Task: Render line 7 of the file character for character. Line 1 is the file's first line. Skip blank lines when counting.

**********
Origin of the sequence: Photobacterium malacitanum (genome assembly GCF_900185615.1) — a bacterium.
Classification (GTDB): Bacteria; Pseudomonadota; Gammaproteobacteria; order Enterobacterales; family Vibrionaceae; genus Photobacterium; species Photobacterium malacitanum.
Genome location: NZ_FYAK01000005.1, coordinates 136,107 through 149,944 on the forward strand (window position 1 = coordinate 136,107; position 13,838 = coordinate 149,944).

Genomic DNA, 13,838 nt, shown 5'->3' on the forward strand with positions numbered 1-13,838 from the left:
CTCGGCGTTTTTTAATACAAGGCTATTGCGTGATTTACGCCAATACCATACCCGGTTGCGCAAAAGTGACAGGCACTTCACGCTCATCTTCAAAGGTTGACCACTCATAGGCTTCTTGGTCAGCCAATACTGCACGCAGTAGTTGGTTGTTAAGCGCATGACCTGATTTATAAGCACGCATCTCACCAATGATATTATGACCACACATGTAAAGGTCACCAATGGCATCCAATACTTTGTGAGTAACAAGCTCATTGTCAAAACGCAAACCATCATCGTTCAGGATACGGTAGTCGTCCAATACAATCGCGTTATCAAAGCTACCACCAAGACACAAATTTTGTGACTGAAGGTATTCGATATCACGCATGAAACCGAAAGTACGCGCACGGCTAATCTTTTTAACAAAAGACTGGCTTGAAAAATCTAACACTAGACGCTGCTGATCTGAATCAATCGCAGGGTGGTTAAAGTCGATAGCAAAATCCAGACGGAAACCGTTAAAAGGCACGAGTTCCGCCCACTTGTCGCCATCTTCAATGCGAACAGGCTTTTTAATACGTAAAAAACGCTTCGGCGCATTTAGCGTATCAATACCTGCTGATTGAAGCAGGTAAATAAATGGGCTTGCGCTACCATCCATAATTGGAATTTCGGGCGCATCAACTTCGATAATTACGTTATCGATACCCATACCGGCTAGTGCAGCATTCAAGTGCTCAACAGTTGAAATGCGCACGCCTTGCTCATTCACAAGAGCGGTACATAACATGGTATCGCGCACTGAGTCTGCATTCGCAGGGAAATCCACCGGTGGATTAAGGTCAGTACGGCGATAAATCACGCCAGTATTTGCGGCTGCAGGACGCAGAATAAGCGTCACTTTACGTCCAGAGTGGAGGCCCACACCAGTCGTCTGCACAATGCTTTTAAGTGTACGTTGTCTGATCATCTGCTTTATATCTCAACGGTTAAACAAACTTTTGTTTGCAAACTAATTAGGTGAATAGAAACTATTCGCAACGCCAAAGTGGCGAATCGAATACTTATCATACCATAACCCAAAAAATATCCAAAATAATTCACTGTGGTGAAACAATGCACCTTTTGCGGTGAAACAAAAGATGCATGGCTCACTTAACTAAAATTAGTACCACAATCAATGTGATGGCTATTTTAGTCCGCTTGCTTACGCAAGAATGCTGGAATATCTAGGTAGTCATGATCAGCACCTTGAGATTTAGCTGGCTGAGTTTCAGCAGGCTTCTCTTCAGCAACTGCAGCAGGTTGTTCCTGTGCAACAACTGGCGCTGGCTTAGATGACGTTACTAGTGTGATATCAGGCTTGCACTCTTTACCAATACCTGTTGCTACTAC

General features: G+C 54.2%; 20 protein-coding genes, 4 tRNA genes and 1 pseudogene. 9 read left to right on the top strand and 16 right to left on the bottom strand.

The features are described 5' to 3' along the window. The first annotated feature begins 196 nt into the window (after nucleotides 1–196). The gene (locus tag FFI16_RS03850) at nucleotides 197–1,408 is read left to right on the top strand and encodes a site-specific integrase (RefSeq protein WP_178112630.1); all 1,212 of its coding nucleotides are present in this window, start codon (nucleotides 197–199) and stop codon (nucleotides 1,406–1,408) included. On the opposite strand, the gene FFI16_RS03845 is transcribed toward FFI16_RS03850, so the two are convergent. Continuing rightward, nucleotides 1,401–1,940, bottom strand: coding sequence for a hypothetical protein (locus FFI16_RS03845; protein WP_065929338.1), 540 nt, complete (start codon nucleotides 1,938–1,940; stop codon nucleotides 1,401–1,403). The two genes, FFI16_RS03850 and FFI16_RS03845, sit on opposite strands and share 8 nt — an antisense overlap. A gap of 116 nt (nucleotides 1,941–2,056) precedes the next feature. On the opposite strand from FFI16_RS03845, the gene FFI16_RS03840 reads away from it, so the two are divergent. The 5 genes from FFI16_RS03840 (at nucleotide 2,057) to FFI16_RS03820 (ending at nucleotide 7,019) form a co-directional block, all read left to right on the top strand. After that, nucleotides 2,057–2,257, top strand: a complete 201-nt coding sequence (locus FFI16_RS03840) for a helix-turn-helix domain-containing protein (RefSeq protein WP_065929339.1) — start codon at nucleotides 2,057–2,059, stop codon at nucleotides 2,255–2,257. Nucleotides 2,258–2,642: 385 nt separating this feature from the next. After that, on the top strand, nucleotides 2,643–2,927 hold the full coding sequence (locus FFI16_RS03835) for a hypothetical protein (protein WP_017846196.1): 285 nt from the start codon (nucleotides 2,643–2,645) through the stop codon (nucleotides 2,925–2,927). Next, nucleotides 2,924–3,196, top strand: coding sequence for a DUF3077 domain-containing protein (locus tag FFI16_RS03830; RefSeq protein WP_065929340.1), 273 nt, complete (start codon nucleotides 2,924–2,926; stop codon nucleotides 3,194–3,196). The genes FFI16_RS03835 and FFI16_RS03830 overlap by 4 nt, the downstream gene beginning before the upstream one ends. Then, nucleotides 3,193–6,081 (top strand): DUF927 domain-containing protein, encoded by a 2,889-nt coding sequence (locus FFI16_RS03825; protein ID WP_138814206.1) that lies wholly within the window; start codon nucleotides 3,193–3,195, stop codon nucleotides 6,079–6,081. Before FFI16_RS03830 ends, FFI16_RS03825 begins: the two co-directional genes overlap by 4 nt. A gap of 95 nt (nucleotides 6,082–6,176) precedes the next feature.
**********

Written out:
The features are described 5' to 3' along the window. The first annotated feature begins 196 nt into the window (after nucleotides 1–196). The gene (locus tag FFI16_RS03850) at nucleotides 197–1,408 is read left to right on the top strand and encodes a site-specific integrase (RefSeq protein WP_178112630.1); all 1,212 of its coding nucleotides are present in this window, start codon (nucleotides 197–199) and stop codon (nucleotides 1,406–1,408) included. On the opposite strand, the gene FFI16_RS03845 is transcribed toward FFI16_RS03850, so the two are convergent. Continuing rightward, nucleotides 1,401–1,940, bottom strand: coding sequence for a hypothetical protein (locus FFI16_RS03845; protein WP_065929338.1), 540 nt, complete (start codon nucleotides 1,938–1,940; stop codon nucleotides 1,401–1,403). The two genes, FFI16_RS03850 and FFI16_RS03845, sit on opposite strands and share 8 nt — an antisense overlap. A gap of 116 nt (nucleotides 1,941–2,056) precedes the next feature. On the opposite strand from FFI16_RS03845, the gene FFI16_RS03840 reads away from it, so the two are divergent. The 5 genes from FFI16_RS03840 (at nucleotide 2,057) to FFI16_RS03820 (ending at nucleotide 7,019) form a co-directional block, all read left to right on the top strand. After that, nucleotides 2,057–2,257, top strand: a complete 201-nt coding sequence (locus FFI16_RS03840) for a helix-turn-helix domain-containing protein (RefSeq protein WP_065929339.1) — start codon at nucleotides 2,057–2,059, stop codon at nucleotides 2,255–2,257. Nucleotides 2,258–2,642: 385 nt separating this feature from the next. After that, on the top strand, nucleotides 2,643–2,927 hold the full coding sequence (locus FFI16_RS03835) for a hypothetical protein (protein WP_017846196.1): 285 nt from the start codon (nucleotides 2,643–2,645) through the stop codon (nucleotides 2,925–2,927). Next, nucleotides 2,924–3,196, top strand: coding sequence for a DUF3077 domain-containing protein (locus tag FFI16_RS03830; RefSeq protein WP_065929340.1), 273 nt, complete (start codon nucleotides 2,924–2,926; stop codon nucleotides 3,194–3,196). The genes FFI16_RS03835 and FFI16_RS03830 overlap by 4 nt, the downstream gene beginning before the upstream one ends. Then, nucleotides 3,193–6,081 (top strand): DUF927 domain-containing protein, encoded by a 2,889-nt coding sequence (locus FFI16_RS03825; protein ID WP_138814206.1) that lies wholly within the window; start codon nucleotides 3,193–3,195, stop codon nucleotides 6,079–6,081. Before FFI16_RS03830 ends, FFI16_RS03825 begins: the two co-directional genes overlap by 4 nt. A gap of 95 nt (nucleotides 6,082–6,176) precedes the next feature.